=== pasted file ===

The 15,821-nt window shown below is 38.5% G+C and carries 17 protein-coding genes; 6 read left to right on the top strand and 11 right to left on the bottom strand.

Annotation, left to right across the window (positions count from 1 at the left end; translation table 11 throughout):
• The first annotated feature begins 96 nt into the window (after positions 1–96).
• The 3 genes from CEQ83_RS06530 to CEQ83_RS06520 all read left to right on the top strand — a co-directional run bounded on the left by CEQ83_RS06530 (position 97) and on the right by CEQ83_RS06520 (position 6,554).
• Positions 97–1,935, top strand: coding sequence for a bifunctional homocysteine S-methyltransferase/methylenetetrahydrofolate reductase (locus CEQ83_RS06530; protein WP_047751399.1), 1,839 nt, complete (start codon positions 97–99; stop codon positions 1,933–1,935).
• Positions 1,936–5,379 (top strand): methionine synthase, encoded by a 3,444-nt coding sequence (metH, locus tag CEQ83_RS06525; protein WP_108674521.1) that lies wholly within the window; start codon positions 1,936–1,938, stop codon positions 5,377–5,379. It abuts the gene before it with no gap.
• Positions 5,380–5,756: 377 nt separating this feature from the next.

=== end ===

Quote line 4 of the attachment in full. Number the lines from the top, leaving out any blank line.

• The 3 genes from CEQ83_RS06530 to CEQ83_RS06520 all read left to right on the top strand — a co-directional run bounded on the left by CEQ83_RS06530 (position 97) and on the right by CEQ83_RS06520 (position 6,554).